Saturday, 30 October 2010

A great timetable meets its maker

Over at , which I administer, a contact called Ralph Rawlinson has helpfully briefed us about the end of another of the great printed railway timetables of the world in this information rich and content weak e-world.
>Re your mention of the European timetable. Apologies if it has previously
>been reported here but the Thomas Cook Overseas Timetable will cease
>publication after the Nov/Dec 2010 edition.

I thank Ralph for this titbit. Despite the collection now being at York and with 1.11.10 being my birthday, the good wife set out today to the Newcastle Thomas Cook to buy one of these.

It turned out to be almost impossible. All sorts of hoops were put before her by the staff. Finally the lady on foreign exchange said she would try and order one but not before 10th November!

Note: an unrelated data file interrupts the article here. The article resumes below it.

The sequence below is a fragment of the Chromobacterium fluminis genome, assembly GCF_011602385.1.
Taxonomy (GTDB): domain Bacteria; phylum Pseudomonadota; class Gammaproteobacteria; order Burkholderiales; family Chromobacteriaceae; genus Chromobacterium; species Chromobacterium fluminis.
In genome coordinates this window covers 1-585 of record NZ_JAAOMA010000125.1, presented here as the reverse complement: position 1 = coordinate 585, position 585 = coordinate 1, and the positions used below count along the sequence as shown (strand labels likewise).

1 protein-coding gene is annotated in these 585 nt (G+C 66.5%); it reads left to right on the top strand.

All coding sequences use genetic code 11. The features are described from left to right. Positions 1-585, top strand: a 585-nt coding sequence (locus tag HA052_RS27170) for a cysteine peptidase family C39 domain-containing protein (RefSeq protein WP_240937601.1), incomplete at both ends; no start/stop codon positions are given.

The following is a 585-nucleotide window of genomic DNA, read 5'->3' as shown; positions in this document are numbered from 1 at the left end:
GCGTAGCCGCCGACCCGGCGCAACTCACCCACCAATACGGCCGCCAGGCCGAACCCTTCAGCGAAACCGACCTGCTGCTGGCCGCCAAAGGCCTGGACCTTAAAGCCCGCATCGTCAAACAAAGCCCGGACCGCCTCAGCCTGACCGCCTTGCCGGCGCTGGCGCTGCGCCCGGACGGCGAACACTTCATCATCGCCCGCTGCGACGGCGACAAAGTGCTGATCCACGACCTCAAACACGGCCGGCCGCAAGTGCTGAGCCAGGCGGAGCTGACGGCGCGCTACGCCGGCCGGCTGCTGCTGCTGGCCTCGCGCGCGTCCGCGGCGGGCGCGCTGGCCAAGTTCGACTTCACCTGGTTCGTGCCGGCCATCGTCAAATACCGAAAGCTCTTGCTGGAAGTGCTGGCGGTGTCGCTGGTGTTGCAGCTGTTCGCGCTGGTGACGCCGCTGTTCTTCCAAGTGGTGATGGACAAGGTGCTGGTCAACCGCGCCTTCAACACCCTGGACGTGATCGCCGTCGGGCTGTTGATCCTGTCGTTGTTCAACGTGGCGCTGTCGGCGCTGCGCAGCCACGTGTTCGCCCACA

Have've we been here before? When you want to abandon something the first thing to do is to make it very difficult to procure.

Nonetheless it is the clear trend. Printed railway timetables are dead. Only the great obstinacy of the British has ended up with 2 (TSO and Middleton Press) where we had one. But worldwide, they're finished and those of us with shelfloads of the things can congratulate ourselves on our prescience and wonder how future historians will have a clue about what operated when on national railway networks in the year 2011.

There seems on the part of the operators an almost culpable disdain for what they do and a conviction that whatever it is, it is so horrible that all trace for posterity must be lost.
>. The country now has 7,055 km of high-speed
>railways in operation, ranking first in the world and by 2012 it will have a
>network of 13,000 km.
Perhaps it was just too painful to see that in print about China compared with the British achievement. Maybe some DfT mandarin has been having a quiet world in the ear of a Thomas Cook senior executive?

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